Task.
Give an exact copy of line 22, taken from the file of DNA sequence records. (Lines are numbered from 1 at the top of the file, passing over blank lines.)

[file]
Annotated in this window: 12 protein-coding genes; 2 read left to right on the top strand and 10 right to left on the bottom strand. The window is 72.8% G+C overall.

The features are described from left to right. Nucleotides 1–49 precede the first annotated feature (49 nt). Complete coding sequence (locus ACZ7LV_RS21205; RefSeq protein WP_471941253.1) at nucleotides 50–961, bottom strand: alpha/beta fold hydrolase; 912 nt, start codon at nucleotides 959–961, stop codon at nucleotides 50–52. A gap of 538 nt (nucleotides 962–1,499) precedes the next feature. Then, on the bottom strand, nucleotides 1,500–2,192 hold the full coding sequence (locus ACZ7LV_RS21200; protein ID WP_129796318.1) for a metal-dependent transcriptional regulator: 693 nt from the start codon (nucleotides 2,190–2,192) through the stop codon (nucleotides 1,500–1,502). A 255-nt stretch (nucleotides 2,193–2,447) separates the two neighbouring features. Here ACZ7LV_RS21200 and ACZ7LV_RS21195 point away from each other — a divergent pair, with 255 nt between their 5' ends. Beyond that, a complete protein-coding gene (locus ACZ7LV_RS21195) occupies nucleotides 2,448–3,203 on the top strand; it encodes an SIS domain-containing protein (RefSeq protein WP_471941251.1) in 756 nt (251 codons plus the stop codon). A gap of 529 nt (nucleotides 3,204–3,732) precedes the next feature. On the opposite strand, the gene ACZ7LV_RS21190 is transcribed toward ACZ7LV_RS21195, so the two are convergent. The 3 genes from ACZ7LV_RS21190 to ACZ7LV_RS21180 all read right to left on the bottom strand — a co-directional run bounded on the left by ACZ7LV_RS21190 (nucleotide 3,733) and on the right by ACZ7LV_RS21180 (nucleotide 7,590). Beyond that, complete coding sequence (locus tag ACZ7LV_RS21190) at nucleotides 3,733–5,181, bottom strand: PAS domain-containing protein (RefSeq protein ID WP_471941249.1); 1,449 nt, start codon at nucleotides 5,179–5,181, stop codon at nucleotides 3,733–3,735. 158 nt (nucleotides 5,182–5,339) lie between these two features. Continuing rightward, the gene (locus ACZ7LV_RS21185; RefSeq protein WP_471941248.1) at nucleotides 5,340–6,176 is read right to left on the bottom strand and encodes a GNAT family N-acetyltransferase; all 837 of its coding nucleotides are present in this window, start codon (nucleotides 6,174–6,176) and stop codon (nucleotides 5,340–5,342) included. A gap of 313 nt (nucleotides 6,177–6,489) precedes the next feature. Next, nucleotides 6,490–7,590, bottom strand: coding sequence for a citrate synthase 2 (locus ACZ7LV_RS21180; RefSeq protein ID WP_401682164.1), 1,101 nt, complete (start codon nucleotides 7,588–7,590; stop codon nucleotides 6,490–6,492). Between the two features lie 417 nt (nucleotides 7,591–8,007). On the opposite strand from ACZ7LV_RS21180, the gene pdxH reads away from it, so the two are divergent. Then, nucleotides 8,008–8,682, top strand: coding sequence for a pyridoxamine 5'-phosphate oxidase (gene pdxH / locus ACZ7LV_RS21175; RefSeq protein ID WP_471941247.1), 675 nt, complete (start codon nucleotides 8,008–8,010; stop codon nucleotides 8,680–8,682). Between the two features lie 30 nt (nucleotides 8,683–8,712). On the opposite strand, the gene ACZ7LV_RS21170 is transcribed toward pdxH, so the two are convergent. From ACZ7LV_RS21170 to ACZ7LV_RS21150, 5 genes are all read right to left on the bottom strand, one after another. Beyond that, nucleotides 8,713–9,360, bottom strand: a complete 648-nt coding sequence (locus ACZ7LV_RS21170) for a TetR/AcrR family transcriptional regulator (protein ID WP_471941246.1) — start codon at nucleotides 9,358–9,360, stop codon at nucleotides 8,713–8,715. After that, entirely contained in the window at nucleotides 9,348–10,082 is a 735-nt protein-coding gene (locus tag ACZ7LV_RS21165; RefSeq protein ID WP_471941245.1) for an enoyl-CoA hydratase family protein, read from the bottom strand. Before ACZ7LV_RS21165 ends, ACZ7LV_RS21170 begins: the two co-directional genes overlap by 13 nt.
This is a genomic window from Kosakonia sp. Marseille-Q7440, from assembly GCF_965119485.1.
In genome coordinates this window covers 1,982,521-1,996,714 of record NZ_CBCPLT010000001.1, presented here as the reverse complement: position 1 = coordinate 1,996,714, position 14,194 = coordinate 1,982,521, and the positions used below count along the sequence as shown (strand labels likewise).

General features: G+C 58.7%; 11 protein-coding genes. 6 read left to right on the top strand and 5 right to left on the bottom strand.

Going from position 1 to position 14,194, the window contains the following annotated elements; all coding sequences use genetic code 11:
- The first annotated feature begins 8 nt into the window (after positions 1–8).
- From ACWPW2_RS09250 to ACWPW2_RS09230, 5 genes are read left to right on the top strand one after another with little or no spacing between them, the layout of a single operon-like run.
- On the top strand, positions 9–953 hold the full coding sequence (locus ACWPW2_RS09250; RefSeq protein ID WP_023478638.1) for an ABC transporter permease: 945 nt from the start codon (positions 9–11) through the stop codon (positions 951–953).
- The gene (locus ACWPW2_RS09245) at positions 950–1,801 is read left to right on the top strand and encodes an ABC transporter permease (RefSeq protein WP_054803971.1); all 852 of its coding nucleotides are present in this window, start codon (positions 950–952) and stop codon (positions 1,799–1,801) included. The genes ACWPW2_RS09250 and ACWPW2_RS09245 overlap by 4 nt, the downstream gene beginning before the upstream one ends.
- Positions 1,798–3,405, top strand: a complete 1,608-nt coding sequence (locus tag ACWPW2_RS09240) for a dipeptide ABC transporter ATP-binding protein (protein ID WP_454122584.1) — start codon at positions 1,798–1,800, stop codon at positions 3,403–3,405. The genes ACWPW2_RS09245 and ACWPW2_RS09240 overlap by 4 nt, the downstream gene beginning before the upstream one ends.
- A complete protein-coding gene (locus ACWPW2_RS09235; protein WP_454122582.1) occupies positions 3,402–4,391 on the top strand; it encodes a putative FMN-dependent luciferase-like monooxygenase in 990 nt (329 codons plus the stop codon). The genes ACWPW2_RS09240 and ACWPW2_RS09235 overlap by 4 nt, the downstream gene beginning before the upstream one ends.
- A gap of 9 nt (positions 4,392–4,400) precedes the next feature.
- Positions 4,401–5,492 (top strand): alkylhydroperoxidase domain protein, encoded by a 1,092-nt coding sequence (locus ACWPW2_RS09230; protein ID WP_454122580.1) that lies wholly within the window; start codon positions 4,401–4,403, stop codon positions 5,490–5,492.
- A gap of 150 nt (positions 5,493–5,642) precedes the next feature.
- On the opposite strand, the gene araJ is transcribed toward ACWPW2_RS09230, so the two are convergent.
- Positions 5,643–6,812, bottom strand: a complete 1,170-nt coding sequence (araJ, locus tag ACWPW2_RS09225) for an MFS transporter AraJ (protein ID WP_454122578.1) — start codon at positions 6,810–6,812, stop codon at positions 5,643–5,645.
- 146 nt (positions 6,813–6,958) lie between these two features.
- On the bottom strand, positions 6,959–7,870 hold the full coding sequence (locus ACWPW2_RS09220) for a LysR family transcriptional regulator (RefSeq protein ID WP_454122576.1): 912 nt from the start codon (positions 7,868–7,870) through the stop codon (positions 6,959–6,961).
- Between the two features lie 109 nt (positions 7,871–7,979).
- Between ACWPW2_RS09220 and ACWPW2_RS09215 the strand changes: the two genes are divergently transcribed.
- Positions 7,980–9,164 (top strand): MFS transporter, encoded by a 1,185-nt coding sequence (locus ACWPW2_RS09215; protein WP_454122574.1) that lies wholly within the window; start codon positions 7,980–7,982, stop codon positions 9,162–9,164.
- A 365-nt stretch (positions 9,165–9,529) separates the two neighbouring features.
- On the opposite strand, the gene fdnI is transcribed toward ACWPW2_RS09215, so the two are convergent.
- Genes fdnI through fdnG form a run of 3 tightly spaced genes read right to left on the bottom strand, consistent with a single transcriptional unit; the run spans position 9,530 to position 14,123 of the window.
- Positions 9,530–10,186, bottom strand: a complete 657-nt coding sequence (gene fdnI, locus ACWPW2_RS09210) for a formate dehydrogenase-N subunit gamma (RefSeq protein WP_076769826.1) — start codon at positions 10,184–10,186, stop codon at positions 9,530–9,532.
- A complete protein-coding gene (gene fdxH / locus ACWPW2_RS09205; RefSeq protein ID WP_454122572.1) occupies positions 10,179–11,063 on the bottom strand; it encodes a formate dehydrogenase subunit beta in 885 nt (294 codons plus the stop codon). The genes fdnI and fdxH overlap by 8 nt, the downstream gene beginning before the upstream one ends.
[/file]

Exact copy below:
- Positions 7,980–9,164 (top strand): MFS transporter, encoded by a 1,185-nt coding sequence (locus ACWPW2_RS09215; protein WP_454122574.1) that lies wholly within the window; start codon positions 7,980–7,982, stop codon positions 9,162–9,164.